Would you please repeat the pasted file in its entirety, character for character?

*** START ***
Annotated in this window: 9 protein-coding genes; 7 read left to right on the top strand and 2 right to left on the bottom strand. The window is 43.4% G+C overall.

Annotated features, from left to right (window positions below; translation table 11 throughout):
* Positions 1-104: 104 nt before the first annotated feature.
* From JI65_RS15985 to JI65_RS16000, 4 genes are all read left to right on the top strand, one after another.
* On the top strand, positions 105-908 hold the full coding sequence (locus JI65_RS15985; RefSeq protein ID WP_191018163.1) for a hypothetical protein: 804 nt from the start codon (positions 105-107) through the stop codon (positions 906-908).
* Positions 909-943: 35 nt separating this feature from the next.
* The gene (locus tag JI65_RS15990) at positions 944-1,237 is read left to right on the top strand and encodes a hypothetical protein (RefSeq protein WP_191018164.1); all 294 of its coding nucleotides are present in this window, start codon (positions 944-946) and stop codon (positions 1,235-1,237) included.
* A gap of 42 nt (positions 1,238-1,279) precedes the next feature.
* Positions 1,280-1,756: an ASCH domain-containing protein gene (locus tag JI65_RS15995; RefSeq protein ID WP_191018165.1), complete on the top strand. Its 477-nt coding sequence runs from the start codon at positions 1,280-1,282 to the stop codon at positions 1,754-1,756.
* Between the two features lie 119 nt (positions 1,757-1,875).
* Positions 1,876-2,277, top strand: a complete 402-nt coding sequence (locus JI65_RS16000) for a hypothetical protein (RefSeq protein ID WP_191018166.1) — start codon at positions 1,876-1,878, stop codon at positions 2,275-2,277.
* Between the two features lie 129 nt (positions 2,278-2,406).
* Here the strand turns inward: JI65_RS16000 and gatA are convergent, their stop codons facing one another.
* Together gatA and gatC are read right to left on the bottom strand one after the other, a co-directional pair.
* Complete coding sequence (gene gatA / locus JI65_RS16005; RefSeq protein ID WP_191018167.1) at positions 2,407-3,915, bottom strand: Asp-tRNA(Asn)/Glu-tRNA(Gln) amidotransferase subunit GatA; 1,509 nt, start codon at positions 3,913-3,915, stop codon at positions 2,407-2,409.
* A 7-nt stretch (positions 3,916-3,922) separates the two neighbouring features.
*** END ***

Annotated in this window: 9 protein-coding genes; 7 read left to right on the top strand and 2 right to left on the bottom strand. The window is 43.4% G+C overall.

Annotated features, from left to right (window positions below; translation table 11 throughout):
* Positions 1-104: 104 nt before the first annotated feature.
* From JI65_RS15985 to JI65_RS16000, 4 genes are all read left to right on the top strand, one after another.
* On the top strand, positions 105-908 hold the full coding sequence (locus JI65_RS15985; RefSeq protein ID WP_191018163.1) for a hypothetical protein: 804 nt from the start codon (positions 105-107) through the stop codon (positions 906-908).
* Positions 909-943: 35 nt separating this feature from the next.
* The gene (locus tag JI65_RS15990) at positions 944-1,237 is read left to right on the top strand and encodes a hypothetical protein (RefSeq protein WP_191018164.1); all 294 of its coding nucleotides are present in this window, start codon (positions 944-946) and stop codon (positions 1,235-1,237) included.
* A gap of 42 nt (positions 1,238-1,279) precedes the next feature.
* Positions 1,280-1,756: an ASCH domain-containing protein gene (locus tag JI65_RS15995; RefSeq protein ID WP_191018165.1), complete on the top strand. Its 477-nt coding sequence runs from the start codon at positions 1,280-1,282 to the stop codon at positions 1,754-1,756.
* Between the two features lie 119 nt (positions 1,757-1,875).
* Positions 1,876-2,277, top strand: a complete 402-nt coding sequence (locus JI65_RS16000) for a hypothetical protein (RefSeq protein ID WP_191018166.1) — start codon at positions 1,876-1,878, stop codon at positions 2,275-2,277.
* Between the two features lie 129 nt (positions 2,278-2,406).
* Here the strand turns inward: JI65_RS16000 and gatA are convergent, their stop codons facing one another.
* Together gatA and gatC are read right to left on the bottom strand one after the other, a co-directional pair.
* Complete coding sequence (gene gatA / locus JI65_RS16005; RefSeq protein ID WP_191018167.1) at positions 2,407-3,915, bottom strand: Asp-tRNA(Asn)/Glu-tRNA(Gln) amidotransferase subunit GatA; 1,509 nt, start codon at positions 3,913-3,915, stop codon at positions 2,407-2,409.
* A 7-nt stretch (positions 3,916-3,922) separates the two neighbouring features.